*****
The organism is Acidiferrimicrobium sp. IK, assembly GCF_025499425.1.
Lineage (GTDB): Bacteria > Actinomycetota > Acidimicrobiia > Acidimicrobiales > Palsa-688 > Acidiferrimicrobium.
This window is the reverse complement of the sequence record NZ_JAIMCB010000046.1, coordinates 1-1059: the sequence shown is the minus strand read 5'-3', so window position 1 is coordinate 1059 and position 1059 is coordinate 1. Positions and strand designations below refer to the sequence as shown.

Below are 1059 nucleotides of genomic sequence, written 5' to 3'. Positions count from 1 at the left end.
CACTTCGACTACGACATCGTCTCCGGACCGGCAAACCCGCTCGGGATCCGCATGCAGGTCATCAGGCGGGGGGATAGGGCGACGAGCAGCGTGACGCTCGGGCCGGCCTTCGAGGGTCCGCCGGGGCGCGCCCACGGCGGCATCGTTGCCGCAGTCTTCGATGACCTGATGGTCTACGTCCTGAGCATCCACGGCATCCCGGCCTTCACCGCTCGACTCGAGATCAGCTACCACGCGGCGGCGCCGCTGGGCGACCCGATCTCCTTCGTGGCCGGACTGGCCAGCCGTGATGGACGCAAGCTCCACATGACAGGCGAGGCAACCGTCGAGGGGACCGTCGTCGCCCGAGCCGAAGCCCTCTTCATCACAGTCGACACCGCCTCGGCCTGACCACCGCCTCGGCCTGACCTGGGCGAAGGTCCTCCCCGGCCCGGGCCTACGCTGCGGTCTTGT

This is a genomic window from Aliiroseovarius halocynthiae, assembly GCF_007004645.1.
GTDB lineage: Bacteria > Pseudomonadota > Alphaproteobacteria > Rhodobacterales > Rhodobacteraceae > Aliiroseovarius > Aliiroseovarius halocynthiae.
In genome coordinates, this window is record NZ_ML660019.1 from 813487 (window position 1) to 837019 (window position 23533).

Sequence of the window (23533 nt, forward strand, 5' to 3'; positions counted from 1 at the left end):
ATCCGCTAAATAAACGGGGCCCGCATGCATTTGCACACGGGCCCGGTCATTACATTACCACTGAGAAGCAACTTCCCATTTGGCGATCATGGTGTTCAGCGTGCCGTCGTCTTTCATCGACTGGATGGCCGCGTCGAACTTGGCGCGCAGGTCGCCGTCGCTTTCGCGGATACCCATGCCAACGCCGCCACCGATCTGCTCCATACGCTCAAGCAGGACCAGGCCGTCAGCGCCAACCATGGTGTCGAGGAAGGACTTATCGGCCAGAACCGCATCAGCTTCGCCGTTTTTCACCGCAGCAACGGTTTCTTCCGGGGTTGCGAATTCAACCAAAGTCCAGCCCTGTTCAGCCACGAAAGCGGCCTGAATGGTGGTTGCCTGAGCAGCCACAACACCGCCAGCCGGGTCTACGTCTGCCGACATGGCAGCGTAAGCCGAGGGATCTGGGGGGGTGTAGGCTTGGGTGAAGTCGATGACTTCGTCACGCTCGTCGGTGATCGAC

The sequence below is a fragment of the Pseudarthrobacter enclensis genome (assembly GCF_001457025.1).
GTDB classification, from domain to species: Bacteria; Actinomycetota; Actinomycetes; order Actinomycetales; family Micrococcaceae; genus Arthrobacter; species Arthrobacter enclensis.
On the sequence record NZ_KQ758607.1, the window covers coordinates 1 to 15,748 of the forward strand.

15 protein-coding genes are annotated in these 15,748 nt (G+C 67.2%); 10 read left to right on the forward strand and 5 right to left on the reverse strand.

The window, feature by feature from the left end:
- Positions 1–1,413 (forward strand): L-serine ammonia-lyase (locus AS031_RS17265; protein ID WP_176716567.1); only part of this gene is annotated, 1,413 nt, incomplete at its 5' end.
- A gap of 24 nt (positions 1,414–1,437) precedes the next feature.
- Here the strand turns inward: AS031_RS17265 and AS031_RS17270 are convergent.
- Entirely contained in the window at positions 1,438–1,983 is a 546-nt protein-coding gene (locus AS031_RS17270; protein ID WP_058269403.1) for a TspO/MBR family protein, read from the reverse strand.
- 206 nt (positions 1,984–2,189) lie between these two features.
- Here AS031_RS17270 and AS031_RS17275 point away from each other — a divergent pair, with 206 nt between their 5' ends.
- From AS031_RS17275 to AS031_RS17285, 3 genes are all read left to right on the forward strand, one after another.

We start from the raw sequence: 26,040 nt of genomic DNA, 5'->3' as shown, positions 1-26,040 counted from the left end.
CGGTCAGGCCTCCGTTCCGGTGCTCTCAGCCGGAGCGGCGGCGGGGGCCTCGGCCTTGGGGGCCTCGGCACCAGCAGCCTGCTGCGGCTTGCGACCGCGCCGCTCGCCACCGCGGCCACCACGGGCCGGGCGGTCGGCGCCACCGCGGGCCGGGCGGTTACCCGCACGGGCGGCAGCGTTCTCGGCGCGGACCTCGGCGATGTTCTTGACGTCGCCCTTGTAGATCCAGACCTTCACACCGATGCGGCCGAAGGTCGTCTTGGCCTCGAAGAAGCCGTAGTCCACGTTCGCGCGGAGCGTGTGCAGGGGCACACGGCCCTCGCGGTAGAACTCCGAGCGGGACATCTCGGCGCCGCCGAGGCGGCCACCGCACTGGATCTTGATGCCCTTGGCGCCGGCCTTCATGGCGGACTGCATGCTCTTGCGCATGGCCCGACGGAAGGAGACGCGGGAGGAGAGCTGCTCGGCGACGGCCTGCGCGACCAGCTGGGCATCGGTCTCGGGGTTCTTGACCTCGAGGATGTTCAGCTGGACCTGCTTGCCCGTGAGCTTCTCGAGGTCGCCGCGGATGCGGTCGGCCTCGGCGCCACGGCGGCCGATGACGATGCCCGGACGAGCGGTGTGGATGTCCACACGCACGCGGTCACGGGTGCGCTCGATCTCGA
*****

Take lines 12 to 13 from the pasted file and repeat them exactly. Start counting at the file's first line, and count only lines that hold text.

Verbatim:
GTDB classification, from domain to species: Bacteria; Actinomycetota; Actinomycetes; order Actinomycetales; family Micrococcaceae; genus Arthrobacter; species Arthrobacter enclensis.
On the sequence record NZ_KQ758607.1, the window covers coordinates 1 to 15,748 of the forward strand.